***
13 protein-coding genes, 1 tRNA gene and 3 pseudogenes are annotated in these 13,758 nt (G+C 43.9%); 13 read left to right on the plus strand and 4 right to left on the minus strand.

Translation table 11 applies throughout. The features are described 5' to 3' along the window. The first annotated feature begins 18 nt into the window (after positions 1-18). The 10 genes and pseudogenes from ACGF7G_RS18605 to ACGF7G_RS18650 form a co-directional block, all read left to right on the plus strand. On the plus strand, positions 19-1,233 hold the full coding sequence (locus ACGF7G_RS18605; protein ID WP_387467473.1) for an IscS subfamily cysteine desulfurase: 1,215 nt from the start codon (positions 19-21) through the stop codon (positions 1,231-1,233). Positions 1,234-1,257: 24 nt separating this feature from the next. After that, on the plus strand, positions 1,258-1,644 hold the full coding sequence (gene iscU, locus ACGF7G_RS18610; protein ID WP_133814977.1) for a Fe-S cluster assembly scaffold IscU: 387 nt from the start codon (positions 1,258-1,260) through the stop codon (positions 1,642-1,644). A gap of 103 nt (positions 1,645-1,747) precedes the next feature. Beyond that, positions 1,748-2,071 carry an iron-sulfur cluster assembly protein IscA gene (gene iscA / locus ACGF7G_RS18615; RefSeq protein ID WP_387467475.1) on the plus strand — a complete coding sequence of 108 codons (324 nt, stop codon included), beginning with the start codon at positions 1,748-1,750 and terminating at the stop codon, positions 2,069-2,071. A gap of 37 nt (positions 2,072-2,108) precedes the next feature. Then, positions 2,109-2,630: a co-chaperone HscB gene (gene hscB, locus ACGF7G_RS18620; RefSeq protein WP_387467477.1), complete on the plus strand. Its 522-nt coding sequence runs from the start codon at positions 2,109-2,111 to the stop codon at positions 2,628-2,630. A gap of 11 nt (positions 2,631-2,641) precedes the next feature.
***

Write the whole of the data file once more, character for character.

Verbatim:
13 protein-coding genes, 1 tRNA gene and 3 pseudogenes are annotated in these 13,758 nt (G+C 43.9%); 13 read left to right on the plus strand and 4 right to left on the minus strand.

Translation table 11 applies throughout. The features are described 5' to 3' along the window. The first annotated feature begins 18 nt into the window (after positions 1-18). The 10 genes and pseudogenes from ACGF7G_RS18605 to ACGF7G_RS18650 form a co-directional block, all read left to right on the plus strand. On the plus strand, positions 19-1,233 hold the full coding sequence (locus ACGF7G_RS18605; protein ID WP_387467473.1) for an IscS subfamily cysteine desulfurase: 1,215 nt from the start codon (positions 19-21) through the stop codon (positions 1,231-1,233). Positions 1,234-1,257: 24 nt separating this feature from the next. After that, on the plus strand, positions 1,258-1,644 hold the full coding sequence (gene iscU, locus ACGF7G_RS18610; protein ID WP_133814977.1) for a Fe-S cluster assembly scaffold IscU: 387 nt from the start codon (positions 1,258-1,260) through the stop codon (positions 1,642-1,644). A gap of 103 nt (positions 1,645-1,747) precedes the next feature. Beyond that, positions 1,748-2,071 carry an iron-sulfur cluster assembly protein IscA gene (gene iscA / locus ACGF7G_RS18615; RefSeq protein ID WP_387467475.1) on the plus strand — a complete coding sequence of 108 codons (324 nt, stop codon included), beginning with the start codon at positions 1,748-1,750 and terminating at the stop codon, positions 2,069-2,071. A gap of 37 nt (positions 2,072-2,108) precedes the next feature. Then, positions 2,109-2,630: a co-chaperone HscB gene (gene hscB, locus ACGF7G_RS18620; RefSeq protein WP_387467477.1), complete on the plus strand. Its 522-nt coding sequence runs from the start codon at positions 2,109-2,111 to the stop codon at positions 2,628-2,630. A gap of 11 nt (positions 2,631-2,641) precedes the next feature.